In May, Hungarian voters returned the reigning socialist-liberal coalition to office, hoping that it might continue its moderate policies which claimed a balance between neo-liberal orthodoxy and a few elements of social justice.
It was the first time that any government has been re-elected in post-1989 Eastern Europe.
At the beginning of its first term in 2002, the coalition had increased the salaries of state employees such as teachers, doctors, nurses and local government workers.
Average real wages increased by some 30 percent. Government deficit and debt have, of course, ballooned - mostly caused by servicing debt and paying interest.
After the elections, however, prime minister Ferenc Gyurcsány’s government effected an about-face, and announced that the overly generous social policies - the prime minister called them “social romanticism” - had to stop.
He said austerity measures had to be introduced, taxes increased and benefits reduced. The state health service should be privatised along with the railways and other forms of mass transport, education fees introduced, public private partnership methods generalised, salaries and pensions frozen, and so on.
Since Hungarian workers are very poorly organised, this would not have provoked, perhaps, significant resistance, let alone an outbreak of violence.
The trade unions are weak and divided. For instance, there were 13 national labour confederations at the last count and there is no political left to speak of.
In the first days of September, a secret speech by Gyurcsány at a retreat of the parliamentary Socialist Party, the major party in the coalition, was leaked to the press.
In this speech Gyurcsány, using unusually frank and brutal language, full of four-letter words, declared that everything he said during the election campaign, including his entire election manifesto, was an outright lie.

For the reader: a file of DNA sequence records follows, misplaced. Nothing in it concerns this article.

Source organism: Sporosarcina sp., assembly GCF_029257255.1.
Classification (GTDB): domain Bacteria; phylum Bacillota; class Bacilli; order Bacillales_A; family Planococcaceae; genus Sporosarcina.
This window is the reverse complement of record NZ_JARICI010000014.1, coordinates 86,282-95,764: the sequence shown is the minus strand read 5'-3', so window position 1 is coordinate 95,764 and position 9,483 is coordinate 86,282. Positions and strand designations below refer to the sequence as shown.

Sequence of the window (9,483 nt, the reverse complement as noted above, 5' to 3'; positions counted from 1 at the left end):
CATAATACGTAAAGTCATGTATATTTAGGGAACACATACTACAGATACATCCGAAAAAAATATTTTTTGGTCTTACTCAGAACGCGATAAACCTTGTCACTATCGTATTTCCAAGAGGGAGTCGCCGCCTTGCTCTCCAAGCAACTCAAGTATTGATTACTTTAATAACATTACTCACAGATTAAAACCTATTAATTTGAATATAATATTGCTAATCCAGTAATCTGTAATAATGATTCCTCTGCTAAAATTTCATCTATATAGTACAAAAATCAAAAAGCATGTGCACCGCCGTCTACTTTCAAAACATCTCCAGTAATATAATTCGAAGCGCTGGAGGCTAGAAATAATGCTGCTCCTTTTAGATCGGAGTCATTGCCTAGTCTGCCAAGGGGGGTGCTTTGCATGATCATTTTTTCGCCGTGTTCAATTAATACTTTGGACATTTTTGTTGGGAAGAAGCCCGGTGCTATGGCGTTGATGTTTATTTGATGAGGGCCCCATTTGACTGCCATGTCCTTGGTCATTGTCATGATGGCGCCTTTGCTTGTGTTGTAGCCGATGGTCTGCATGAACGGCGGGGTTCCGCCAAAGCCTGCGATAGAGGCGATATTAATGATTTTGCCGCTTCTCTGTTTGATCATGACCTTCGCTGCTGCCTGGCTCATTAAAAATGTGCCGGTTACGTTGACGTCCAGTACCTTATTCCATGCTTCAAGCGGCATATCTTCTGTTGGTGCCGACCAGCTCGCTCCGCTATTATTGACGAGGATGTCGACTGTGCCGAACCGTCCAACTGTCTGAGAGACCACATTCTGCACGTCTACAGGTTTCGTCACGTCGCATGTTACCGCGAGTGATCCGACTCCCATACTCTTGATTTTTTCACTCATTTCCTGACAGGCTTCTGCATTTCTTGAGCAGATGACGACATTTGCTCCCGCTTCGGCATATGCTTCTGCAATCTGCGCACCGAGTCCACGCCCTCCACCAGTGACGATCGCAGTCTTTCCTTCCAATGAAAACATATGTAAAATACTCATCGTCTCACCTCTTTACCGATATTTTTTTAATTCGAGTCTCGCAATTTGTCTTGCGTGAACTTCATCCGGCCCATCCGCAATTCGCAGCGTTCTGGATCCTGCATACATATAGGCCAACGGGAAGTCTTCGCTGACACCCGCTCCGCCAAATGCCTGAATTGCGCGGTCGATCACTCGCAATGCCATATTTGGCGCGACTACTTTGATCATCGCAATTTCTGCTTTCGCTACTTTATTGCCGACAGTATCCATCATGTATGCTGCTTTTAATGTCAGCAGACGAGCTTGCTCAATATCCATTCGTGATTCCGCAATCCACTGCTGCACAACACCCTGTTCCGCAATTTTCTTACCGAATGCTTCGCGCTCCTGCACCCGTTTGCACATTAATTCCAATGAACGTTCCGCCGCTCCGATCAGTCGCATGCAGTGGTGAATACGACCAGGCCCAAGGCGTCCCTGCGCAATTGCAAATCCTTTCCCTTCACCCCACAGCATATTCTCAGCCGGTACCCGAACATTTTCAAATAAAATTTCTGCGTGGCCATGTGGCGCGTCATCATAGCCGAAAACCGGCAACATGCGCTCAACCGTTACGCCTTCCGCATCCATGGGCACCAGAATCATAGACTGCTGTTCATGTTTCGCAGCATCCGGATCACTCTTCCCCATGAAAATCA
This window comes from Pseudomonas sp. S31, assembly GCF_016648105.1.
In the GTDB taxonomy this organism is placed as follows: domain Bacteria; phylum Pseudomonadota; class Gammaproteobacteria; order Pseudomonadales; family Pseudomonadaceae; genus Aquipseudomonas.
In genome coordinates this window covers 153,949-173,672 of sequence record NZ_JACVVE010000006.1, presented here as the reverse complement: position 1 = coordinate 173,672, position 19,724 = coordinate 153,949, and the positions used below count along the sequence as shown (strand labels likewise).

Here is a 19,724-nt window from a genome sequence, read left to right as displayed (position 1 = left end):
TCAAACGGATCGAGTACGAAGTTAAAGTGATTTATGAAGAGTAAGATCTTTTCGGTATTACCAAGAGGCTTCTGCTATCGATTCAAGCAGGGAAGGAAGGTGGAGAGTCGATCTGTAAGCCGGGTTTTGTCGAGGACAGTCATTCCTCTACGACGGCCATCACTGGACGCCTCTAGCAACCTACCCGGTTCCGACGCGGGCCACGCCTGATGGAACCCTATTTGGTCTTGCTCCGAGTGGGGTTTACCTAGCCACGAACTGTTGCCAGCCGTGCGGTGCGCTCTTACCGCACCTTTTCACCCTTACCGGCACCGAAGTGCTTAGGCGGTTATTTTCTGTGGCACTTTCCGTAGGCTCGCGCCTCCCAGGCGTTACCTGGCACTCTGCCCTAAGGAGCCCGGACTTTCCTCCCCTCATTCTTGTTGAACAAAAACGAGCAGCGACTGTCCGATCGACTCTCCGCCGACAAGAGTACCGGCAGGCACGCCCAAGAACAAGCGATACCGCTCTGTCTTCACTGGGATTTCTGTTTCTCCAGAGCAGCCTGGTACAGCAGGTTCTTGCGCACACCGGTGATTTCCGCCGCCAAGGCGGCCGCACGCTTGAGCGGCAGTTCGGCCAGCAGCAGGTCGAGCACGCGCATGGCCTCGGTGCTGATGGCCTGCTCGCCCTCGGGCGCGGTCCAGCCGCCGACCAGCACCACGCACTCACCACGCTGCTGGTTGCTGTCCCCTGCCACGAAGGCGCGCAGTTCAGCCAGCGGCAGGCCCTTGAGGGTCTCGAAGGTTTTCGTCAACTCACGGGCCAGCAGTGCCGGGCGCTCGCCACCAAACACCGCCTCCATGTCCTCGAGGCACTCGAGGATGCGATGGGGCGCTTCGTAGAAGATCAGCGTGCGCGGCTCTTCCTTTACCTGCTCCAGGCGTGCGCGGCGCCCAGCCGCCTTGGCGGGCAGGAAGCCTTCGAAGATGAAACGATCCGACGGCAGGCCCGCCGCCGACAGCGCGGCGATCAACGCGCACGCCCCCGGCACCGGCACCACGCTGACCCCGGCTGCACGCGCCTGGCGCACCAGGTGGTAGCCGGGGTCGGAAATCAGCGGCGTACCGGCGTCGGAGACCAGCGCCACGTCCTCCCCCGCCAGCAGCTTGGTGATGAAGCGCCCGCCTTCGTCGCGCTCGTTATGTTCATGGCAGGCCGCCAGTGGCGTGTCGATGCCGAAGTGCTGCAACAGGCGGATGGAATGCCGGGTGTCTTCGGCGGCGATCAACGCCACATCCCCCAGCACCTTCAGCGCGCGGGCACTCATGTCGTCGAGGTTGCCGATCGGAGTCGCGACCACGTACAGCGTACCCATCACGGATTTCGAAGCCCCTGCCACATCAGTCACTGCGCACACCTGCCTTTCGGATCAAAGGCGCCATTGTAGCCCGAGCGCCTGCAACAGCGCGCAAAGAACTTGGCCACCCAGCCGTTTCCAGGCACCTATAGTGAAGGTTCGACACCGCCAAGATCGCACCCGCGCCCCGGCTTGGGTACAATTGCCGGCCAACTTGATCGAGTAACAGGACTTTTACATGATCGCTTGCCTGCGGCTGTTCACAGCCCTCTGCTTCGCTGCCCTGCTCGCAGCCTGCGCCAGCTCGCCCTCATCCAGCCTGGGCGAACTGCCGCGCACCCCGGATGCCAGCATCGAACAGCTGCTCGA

So were the pre-election measures meant to seduce the voters, which have now been unceremoniously revoked. Otherwise, he said, the Socialist Party would have lost the elections, since nobody would have voted for their real programme that had been kept secret from all but 15 selected officials.
While promising the earth, the Socialist leadership worked feverishly in the deepest secret on a programme that contradicted almost entirely everything they said in public.
Gyurcsány is a former secretary of the Communist Youth League under the one-party system before 1989 and, since the 1990s, a millionaire businessman, married into the post-Stalinist party aristocracy. He himself is originally of working class stock.
In the wake of the leaked speech, indignation swept the country. At first, the protests seemed to have been steered by the centre-right parliamentary opposition.
Gyurcsány was roundly booed during his whistle-stop tour before the local elections scheduled to take place on 1 October, mostly by centre-right “whistling squads”.
Soon afterwards demonstrations started in the capital, Budapest, and, unusually for Hungary, also in provincial towns. They soon turned violent.
The crowds took over the state television headquarters in the very centre of the capital, devastated the building and attacked the startled police. Out of some 200 wounded, 125 were policemen, an unusual ratio.
An almost permanent political rally is going on in Parliament Square. The night after the TV siege, the police forced the crowds out of Parliament Square and took their revenge.